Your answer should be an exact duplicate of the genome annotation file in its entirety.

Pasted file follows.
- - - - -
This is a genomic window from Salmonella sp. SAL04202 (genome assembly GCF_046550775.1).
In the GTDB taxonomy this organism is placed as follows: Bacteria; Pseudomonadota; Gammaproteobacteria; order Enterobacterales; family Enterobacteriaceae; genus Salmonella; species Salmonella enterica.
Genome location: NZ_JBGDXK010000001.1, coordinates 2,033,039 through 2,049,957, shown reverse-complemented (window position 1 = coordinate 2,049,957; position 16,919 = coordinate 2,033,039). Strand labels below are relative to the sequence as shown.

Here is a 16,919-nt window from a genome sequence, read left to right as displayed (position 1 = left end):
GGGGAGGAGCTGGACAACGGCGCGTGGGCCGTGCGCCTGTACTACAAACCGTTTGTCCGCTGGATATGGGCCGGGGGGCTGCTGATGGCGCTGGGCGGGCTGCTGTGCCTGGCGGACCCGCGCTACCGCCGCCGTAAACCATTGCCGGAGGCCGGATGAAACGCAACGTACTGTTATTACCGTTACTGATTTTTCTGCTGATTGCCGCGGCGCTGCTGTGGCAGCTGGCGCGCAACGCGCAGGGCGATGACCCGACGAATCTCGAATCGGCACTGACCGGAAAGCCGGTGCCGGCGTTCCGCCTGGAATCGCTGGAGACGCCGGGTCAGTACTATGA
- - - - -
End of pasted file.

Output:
This is a genomic window from Salmonella sp. SAL04202 (genome assembly GCF_046550775.1).
In the GTDB taxonomy this organism is placed as follows: Bacteria; Pseudomonadota; Gammaproteobacteria; order Enterobacterales; family Enterobacteriaceae; genus Salmonella; species Salmonella enterica.
Genome location: NZ_JBGDXK010000001.1, coordinates 2,033,039 through 2,049,957, shown reverse-complemented (window position 1 = coordinate 2,049,957; position 16,919 = coordinate 2,033,039). Strand labels below are relative to the sequence as shown.

Here is a 16,919-nt window from a genome sequence, read left to right as displayed (position 1 = left end):
GGGGAGGAGCTGGACAACGGCGCGTGGGCCGTGCGCCTGTACTACAAACCGTTTGTCCGCTGGATATGGGCCGGGGGGCTGCTGATGGCGCTGGGCGGGCTGCTGTGCCTGGCGGACCCGCGCTACCGCCGCCGTAAACCATTGCCGGAGGCCGGATGAAACGCAACGTACTGTTATTACCGTTACTGATTTTTCTGCTGATTGCCGCGGCGCTGCTGTGGCAGCTGGCGCGCAACGCGCAGGGCGATGACCCGACGAATCTCGAATCGGCACTGACCGGAAAGCCGGTGCCGGCGTTCCGCCTGGAATCGCTGGAGACGCCGGGTCAGTACTATGA